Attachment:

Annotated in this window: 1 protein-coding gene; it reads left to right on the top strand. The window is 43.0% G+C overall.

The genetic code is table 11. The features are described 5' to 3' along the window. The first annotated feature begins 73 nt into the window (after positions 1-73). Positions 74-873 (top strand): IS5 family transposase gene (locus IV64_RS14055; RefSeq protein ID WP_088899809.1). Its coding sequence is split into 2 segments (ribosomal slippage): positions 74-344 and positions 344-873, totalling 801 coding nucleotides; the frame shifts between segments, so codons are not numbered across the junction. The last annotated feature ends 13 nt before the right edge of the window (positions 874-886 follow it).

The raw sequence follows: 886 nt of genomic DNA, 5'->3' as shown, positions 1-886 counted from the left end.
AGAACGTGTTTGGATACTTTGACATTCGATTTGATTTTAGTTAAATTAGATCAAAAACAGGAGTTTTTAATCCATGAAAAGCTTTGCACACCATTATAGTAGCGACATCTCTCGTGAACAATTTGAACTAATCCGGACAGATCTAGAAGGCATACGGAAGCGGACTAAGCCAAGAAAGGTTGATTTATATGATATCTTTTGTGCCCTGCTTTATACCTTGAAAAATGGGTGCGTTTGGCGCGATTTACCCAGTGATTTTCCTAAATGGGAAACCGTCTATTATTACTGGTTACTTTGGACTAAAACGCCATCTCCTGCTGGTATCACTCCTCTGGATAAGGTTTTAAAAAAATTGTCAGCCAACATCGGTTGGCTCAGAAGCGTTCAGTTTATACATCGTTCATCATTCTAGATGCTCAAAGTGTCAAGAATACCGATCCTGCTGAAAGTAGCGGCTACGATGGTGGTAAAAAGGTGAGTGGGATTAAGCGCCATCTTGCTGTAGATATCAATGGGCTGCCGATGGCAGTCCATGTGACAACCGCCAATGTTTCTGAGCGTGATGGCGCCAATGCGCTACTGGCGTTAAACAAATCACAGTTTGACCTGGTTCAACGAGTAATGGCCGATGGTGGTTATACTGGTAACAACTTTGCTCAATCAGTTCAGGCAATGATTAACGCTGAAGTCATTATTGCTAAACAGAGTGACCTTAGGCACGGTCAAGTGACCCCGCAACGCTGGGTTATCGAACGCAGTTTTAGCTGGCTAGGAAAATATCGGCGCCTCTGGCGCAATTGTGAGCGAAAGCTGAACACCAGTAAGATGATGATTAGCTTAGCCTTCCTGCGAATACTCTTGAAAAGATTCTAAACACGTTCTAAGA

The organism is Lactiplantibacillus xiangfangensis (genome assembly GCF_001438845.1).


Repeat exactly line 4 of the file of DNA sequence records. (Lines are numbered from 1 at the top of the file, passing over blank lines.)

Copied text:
AGAACGTGTTTGGATACTTTGACATTCGATTTGATTTTAGTTAAATTAGATCAAAAACAGGAGTTTTTAATCCATGAAAAGCTTTGCACACCATTATAGTAGCGACATCTCTCGTGAACAATTTGAACTAATCCGGACAGATCTAGAAGGCATACGGAAGCGGACTAAGCCAAGAAAGGTTGATTTATATGATATCTTTTGTGCCCTGCTTTATACCTTGAAAAATGGGTGCGTTTGGCGCGATTTACCCAGTGATTTTCCTAAATGGGAAACCGTCTATTATTACTGGTTACTTTGGACTAAAACGCCATCTCCTGCTGGTATCACTCCTCTGGATAAGGTTTTAAAAAAATTGTCAGCCAACATCGGTTGGCTCAGAAGCGTTCAGTTTATACATCGTTCATCATTCTAGATGCTCAAAGTGTCAAGAATACCGATCCTGCTGAAAGTAGCGGCTACGATGGTGGTAAAAAGGTGAGTGGGATTAAGCGCCATCTTGCTGTAGATATCAATGGGCTGCCGATGGCAGTCCATGTGACAACCGCCAATGTTTCTGAGCGTGATGGCGCCAATGCGCTACTGGCGTTAAACAAATCACAGTTTGACCTGGTTCAACGAGTAATGGCCGATGGTGGTTATACTGGTAACAACTTTGCTCAATCAGTTCAGGCAATGATTAACGCTGAAGTCATTATTGCTAAACAGAGTGACCTTAGGCACGGTCAAGTGACCCCGCAACGCTGGGTTATCGAACGCAGTTTTAGCTGGCTAGGAAAATATCGGCGCCTCTGGCGCAATTGTGAGCGAAAGCTGAACACCAGTAAGATGATGATTAGCTTAGCCTTCCTGCGAATACTCTTGAAAAGATTCTAAACACGTTCTAAGA